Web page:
China's official manufacturing PMI fell to 50.6 from 51.3 in January. This is evidenced by data published on Sunday by the State Statistical Office of the PRC (CSO).
The PMI index reflects the level of business activity of enterprises. A reading above 50 indicates an expansion of the manufacturing sector, below 50 indicates a contraction.
Chinese factories are usually closed during the Lunar New Year holidays when workers return to their hometowns. Therefore, analysts expected the Chinese PMI to fall to 51.1.
Metallurgical plants belonging to the China Iron and Steel Association (CISA), increased daily steel production in mid-February to a record level of 2.282 million tonnes per day, a 24% increase over the same period last year of the year (APPG).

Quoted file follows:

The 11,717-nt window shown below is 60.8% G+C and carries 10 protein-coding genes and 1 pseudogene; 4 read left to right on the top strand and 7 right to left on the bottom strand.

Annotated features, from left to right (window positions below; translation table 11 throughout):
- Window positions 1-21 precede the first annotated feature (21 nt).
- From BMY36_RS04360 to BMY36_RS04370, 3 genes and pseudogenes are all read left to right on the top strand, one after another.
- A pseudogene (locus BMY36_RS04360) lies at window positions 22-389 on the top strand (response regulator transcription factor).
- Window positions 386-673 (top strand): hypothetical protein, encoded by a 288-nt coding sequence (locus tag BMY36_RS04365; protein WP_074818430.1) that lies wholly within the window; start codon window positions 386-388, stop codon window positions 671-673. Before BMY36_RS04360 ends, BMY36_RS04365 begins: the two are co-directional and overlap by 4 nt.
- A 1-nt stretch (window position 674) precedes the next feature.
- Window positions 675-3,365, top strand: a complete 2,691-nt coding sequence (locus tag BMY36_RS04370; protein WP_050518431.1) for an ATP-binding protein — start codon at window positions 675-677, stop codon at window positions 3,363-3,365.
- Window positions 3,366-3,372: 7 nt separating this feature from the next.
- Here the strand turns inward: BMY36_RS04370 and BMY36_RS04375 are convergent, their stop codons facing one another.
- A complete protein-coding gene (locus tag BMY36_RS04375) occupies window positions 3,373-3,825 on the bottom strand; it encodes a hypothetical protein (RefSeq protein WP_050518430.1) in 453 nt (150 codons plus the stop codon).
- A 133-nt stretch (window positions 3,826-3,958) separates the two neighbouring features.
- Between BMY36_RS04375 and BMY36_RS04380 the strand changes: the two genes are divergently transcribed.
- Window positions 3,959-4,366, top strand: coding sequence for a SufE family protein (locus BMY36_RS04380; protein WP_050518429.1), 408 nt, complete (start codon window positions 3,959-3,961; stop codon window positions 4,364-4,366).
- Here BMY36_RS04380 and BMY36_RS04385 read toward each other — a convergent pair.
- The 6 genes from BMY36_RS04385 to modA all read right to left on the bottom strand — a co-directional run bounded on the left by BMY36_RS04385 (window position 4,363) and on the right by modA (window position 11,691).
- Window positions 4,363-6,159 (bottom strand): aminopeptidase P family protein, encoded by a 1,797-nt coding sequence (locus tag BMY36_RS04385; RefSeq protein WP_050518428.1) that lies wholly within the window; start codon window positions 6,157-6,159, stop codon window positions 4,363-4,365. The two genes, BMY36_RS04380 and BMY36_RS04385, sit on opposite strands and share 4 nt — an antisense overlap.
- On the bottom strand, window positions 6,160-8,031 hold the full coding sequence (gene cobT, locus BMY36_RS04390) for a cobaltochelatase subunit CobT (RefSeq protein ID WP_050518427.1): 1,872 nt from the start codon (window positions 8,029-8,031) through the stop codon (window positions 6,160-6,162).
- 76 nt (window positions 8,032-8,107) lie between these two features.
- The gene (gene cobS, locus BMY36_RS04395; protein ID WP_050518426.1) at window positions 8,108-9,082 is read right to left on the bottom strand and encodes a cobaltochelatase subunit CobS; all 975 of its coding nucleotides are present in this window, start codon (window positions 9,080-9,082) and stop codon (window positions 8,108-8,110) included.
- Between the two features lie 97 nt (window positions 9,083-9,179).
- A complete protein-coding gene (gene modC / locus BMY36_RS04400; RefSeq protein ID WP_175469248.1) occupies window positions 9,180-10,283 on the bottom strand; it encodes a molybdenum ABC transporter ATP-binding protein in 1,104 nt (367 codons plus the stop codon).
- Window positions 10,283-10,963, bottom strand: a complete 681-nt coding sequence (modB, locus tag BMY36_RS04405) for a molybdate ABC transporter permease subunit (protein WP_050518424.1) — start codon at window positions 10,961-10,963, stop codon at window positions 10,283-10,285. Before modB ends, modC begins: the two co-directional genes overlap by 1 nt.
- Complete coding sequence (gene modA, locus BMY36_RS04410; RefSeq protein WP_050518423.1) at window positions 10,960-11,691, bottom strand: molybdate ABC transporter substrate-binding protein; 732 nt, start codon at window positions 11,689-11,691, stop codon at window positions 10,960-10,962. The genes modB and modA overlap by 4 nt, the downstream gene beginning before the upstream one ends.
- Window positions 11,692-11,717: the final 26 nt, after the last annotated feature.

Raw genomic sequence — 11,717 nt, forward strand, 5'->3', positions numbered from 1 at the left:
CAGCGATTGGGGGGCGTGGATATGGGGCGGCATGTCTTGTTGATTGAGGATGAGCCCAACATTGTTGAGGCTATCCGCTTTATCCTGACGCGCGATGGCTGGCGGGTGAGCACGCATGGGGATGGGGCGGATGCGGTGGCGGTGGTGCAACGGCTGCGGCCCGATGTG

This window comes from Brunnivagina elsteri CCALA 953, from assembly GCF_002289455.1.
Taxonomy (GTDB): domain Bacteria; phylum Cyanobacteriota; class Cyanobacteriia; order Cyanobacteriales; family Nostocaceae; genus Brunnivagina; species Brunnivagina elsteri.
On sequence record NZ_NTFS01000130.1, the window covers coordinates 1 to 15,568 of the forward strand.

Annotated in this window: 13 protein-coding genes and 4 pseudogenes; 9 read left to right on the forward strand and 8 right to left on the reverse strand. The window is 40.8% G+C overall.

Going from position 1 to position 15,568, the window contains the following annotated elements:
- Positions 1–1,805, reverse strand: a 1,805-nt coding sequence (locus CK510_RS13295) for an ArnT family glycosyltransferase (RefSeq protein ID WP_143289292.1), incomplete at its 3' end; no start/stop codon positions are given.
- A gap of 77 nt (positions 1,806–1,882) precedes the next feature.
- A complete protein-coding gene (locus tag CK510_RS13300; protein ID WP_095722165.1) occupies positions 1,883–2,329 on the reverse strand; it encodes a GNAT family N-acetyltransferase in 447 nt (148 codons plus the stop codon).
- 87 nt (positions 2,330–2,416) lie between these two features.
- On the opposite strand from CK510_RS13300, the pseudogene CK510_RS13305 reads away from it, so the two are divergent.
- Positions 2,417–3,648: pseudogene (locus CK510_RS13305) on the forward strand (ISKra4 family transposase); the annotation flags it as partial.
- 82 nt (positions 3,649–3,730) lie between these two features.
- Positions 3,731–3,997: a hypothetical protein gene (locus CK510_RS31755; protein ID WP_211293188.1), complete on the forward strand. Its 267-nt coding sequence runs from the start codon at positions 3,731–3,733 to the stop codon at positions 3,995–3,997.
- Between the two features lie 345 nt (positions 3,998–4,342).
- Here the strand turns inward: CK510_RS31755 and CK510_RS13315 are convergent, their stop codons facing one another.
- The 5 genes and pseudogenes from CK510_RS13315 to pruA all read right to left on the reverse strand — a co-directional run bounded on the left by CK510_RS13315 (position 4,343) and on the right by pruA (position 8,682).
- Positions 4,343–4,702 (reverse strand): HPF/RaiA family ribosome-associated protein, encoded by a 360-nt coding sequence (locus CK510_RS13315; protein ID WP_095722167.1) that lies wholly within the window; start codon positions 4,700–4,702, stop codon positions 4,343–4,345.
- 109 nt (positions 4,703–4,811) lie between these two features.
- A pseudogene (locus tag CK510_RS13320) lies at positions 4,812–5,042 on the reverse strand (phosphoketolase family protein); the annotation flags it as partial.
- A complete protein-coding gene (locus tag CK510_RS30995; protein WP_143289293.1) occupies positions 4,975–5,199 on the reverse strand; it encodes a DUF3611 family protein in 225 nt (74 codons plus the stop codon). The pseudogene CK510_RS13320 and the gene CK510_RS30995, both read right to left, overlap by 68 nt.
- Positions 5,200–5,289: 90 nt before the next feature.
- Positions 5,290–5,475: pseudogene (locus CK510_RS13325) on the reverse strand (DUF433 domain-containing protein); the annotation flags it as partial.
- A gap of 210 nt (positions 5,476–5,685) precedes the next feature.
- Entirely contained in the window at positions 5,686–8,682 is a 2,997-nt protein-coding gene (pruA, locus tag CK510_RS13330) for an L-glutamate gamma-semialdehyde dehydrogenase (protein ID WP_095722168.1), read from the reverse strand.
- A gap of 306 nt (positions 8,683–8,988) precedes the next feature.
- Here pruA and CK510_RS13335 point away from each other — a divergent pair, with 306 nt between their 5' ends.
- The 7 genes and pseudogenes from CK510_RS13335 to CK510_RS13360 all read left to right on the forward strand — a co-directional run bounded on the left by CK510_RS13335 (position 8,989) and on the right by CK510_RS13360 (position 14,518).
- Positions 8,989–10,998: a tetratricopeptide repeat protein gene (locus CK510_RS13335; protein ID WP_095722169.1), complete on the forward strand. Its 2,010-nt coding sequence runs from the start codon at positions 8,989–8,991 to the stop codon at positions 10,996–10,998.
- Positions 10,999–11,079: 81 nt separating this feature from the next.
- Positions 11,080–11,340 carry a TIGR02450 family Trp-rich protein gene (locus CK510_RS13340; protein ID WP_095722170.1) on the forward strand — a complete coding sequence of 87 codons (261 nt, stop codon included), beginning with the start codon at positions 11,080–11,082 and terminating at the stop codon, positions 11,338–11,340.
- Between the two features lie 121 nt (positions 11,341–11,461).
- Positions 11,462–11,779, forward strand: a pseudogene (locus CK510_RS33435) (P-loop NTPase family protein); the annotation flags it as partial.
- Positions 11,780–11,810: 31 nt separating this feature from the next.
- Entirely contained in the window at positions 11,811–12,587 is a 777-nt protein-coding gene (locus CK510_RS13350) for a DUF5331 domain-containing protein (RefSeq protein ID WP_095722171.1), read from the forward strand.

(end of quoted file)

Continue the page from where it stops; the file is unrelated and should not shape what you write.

China's economic growth last year was 2.3%. The government may avoid setting growth targets this year amid fears that provincial economies will be forced to make additional financial commitments.
China will strengthen political support for foreign trade and keep supply chains running smoothly, its new minister of commerce said earlier this week.
In China's services sector, activity increased for the 11th straight month, but at a slower pace. In China's non-manufacturing sector, PMI fell to 51.4 in February from 52.4 in January this year.